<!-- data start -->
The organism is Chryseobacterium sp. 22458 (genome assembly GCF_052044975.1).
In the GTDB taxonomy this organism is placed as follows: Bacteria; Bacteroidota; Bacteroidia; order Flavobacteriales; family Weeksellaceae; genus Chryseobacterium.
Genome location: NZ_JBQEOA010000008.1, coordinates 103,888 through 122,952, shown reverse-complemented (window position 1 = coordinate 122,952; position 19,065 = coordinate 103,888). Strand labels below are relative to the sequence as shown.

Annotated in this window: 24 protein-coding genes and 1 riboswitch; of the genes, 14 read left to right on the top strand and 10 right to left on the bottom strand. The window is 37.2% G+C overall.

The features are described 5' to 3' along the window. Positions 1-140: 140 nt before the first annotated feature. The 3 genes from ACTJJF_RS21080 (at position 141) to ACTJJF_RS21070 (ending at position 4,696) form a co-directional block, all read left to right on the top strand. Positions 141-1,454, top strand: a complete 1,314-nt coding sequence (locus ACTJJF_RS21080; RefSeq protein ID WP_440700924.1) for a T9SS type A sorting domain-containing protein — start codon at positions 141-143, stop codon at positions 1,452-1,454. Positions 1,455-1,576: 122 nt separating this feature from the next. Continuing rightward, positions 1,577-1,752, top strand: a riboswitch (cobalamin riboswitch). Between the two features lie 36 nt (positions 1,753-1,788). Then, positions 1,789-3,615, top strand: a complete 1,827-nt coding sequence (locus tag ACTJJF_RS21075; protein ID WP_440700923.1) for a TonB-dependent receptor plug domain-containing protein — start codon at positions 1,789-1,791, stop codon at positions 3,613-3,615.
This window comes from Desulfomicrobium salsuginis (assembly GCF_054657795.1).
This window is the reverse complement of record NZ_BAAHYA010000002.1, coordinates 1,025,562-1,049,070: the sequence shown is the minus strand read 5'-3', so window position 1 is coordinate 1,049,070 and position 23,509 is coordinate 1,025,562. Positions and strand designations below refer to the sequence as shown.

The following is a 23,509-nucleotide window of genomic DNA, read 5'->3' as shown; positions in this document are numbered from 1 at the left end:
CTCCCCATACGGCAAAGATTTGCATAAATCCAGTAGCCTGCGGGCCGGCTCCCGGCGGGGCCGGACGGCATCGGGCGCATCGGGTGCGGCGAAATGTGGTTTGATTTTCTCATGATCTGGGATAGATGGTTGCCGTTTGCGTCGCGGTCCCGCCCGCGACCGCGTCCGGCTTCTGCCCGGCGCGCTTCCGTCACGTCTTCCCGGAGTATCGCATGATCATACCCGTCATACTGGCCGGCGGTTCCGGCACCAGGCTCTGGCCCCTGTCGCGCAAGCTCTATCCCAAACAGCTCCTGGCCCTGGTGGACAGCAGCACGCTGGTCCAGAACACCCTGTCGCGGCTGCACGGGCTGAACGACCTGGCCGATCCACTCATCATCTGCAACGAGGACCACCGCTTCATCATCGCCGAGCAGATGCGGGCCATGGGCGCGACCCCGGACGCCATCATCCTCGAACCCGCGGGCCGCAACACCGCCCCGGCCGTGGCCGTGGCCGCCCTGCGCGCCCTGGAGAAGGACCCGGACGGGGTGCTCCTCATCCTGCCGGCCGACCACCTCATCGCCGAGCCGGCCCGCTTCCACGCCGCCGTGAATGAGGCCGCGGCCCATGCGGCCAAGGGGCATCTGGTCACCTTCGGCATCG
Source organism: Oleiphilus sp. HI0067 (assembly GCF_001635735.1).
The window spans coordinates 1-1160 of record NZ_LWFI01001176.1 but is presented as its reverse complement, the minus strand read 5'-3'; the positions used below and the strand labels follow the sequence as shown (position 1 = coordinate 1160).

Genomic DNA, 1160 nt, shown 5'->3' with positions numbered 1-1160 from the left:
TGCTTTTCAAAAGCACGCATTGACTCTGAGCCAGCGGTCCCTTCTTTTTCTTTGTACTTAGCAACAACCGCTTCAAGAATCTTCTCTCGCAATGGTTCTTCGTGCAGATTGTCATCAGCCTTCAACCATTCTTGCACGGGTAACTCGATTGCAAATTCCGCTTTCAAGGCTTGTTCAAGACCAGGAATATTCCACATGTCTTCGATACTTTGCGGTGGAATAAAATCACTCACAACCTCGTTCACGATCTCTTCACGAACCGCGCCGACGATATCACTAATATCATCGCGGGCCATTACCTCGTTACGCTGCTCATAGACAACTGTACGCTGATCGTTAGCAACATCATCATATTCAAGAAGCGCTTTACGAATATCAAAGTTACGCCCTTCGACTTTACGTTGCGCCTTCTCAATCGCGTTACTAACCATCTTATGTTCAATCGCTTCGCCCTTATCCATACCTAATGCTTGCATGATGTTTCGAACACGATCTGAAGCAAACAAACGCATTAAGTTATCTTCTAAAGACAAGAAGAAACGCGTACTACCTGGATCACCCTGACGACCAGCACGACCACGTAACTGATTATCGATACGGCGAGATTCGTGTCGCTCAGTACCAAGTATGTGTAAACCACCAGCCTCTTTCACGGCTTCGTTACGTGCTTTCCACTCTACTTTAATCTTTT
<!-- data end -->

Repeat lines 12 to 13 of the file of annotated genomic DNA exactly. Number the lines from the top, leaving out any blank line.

Genomic DNA, 1160 nt, shown 5'->3' with positions numbered 1-1160 from the left:
TGCTTTTCAAAAGCACGCATTGACTCTGAGCCAGCGGTCCCTTCTTTTTCTTTGTACTTAGCAACAACCGCTTCAAGAATCTTCTCTCGCAATGGTTCTTCGTGCAGATTGTCATCAGCCTTCAACCATTCTTGCACGGGTAACTCGATTGCAAATTCCGCTTTCAAGGCTTGTTCAAGACCAGGAATATTCCACATGTCTTCGATACTTTGCGGTGGAATAAAATCACTCACAACCTCGTTCACGATCTCTTCACGAACCGCGCCGACGATATCACTAATATCATCGCGGGCCATTACCTCGTTACGCTGCTCATAGACAACTGTACGCTGATCGTTAGCAACATCATCATATTCAAGAAGCGCTTTACGAATATCAAAGTTACGCCCTTCGACTTTACGTTGCGCCTTCTCAATCGCGTTACTAACCATCTTATGTTCAATCGCTTCGCCCTTATCCATACCTAATGCTTGCATGATGTTTCGAACACGATCTGAAGCAAACAAACGCATTAAGTTATCTTCTAAAGACAAGAAGAAACGCGTACTACCTGGATCACCCTGACGACCAGCACGACCACGTAACTGATTATCGATACGGCGAGATTCGTGTCGCTCAGTACCAAGTATGTGTAAACCACCAGCCTCTTTCACGGCTTCGTTACGTGCTTTCCACTCTACTTTAATCTTTT